When asked if credit unions may be violating FTC regulations, Strandberg cautioned she’s not a lawyer, however, she added she doesn’t think credit unions should be concerned.
"FTC is concerned about misleading claims that a product is organic or natural, etc.," she said. "I don’t think their concerns extend to companies stating their reduced demand for paper helps save trees."
The FTC was unable to provide comment before press time. However, an official said the agency would provide CU Times with clarification regarding the guidelines and how they apply to credit union green marketing.
Two Sides and other pro-paper supporters point to the energy use of data centers and e-waste as evidence paperless solutions aren’t as eco-friendly as they claim. However, paperless advocates contend the paper industry’s vast use of natural resources, along with air, water and ground pollution, have a far greater impact.
In a recent blog post titled “Saving the Planet, One E-Signature at a Time,” Montreal-based e-signature provider Silanis, pressed that point.
“Storing electronic data does use electricity and create an entire data center industry where waste is an issue,” the firm wrote. “However, the amount of waste generated by such solutions can be far less significant than that generated through paper storage, especially as renewable energy resources and efficient power delivery systems become common in major data center environments. This makes it easier for e-signature software companies to offer incredibly sustainable platforms that help clients reduce their carbon footprint and contribute positively to the state of the planet.”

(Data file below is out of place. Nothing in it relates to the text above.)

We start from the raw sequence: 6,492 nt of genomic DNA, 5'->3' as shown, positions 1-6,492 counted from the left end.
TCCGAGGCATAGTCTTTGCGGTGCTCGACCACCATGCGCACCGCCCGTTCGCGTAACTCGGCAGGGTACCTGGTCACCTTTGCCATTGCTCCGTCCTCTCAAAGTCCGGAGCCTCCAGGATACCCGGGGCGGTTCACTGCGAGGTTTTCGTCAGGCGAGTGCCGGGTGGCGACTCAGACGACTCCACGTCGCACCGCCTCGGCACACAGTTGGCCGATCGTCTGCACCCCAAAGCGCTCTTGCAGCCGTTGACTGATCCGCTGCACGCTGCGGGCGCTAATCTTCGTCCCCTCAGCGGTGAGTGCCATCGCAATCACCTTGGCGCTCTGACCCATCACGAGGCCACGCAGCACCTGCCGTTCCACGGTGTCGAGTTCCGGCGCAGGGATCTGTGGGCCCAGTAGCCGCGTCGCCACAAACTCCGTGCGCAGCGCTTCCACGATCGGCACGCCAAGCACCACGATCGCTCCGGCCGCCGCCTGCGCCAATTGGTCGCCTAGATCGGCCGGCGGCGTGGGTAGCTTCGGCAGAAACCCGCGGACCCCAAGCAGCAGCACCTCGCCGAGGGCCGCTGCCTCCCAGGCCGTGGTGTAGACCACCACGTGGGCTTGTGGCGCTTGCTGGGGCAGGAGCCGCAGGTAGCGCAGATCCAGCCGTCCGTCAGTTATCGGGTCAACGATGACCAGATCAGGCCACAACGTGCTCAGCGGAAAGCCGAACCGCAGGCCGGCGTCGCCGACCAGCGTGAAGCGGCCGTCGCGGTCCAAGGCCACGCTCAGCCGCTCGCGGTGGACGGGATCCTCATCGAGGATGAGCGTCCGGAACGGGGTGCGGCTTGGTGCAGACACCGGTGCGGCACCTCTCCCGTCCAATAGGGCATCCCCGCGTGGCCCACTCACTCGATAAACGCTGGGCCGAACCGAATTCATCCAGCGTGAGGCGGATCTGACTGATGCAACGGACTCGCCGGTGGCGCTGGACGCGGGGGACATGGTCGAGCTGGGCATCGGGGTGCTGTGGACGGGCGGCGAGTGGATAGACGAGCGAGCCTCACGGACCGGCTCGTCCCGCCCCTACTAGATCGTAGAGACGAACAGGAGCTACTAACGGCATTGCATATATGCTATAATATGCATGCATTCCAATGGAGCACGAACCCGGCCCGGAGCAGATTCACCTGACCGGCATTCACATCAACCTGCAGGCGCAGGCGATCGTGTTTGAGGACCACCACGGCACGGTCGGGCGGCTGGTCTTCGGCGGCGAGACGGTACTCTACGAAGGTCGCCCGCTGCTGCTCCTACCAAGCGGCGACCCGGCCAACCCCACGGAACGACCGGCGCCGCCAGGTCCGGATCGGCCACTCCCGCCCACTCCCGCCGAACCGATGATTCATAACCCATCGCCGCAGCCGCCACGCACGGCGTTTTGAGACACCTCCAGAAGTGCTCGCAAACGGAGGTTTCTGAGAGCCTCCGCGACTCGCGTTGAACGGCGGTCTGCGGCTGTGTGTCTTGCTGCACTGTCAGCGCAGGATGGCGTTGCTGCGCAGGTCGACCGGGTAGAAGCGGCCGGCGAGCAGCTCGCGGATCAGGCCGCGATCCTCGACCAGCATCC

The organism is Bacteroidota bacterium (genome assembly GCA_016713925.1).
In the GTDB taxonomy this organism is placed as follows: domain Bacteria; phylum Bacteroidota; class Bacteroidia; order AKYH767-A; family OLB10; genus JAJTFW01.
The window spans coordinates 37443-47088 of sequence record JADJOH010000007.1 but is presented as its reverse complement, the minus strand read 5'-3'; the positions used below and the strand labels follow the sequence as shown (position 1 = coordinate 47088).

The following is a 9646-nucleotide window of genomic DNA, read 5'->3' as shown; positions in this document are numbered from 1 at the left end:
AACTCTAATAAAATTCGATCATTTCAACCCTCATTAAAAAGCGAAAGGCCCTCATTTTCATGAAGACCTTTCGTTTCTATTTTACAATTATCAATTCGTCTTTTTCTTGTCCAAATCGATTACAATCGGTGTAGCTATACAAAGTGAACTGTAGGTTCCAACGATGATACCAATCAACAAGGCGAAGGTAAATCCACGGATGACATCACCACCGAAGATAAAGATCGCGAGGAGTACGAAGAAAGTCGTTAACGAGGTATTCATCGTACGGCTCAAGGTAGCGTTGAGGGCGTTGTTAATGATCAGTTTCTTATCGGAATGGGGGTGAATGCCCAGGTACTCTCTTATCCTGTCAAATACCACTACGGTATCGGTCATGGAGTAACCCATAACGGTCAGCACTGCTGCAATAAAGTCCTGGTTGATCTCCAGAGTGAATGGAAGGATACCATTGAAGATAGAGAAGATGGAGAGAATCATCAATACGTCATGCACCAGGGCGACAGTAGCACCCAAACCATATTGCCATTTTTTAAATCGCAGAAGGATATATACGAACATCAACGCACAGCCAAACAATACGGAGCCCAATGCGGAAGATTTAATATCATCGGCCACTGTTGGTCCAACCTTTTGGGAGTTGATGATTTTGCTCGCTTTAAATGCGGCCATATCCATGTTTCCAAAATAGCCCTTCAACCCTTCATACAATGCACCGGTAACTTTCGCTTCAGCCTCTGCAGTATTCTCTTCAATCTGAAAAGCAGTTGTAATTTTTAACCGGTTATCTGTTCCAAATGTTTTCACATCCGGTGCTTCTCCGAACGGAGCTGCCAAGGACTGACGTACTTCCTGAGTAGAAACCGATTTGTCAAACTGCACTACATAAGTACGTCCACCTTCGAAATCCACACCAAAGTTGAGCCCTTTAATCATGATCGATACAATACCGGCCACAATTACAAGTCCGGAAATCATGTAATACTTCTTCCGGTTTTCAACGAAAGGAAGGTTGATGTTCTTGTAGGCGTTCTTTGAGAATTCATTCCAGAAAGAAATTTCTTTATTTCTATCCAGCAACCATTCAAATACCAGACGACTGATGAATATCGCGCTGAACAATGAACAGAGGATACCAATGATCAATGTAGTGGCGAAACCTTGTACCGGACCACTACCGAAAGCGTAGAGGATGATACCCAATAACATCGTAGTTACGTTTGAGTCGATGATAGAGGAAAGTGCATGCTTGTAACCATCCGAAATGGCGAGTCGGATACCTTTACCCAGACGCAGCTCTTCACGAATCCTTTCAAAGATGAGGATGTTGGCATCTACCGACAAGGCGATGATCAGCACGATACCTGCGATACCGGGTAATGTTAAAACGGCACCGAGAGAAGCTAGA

Despite studies showing Gen Y members and other consumers are flocking to online banking, Two Sides said most people prefer printed documents.
"It's clear that U.S. consumers like paper bills and statements and don't want to be pushed into electronic-only communications," Riebel said in a July 31, 2013 post on the organization’s website.
Since broad claims are difficult to substantiate, experts familiar with the FTC's Green Guides say credit unions should be as specific as possible.
"It would be better to state exactly how much is reduced by going paperless per some time period, like per year based on 12 annual statements or something like that, in my opinion," said attorney Jonathan Storper, head of the San Francisco firm Hanson Bridgett's Sustainable Business Practice.
Others agree that providing more details is the safest route.
"I'm not a lawyer, but I'm familiar with the FTC Green Guides and the efforts by the paper industry groups to scare the banks," said Joshua Martin, director of the Environmental Paper Network. "There has never been a successful claim brought to FTC based on this assertion."
"Everyone from the EPA to my grandmother knows that reducing resource use is a good thing for sustainability and life cycle assessment shows the resource savings achieved when avoiding unnecessary paper use," he said. "But to avoid vagueness we recommend using factual language that says something more like 'reducing x tons of paper eliminates the need for x tons of wood, equivalent to approximately x number of mature trees'."
For credit unions that want to calculate and compare the environmental impacts of different paper choices, Martin said, EPN offers the Paper Calculator, a tool developed by Environmental Defense Fund.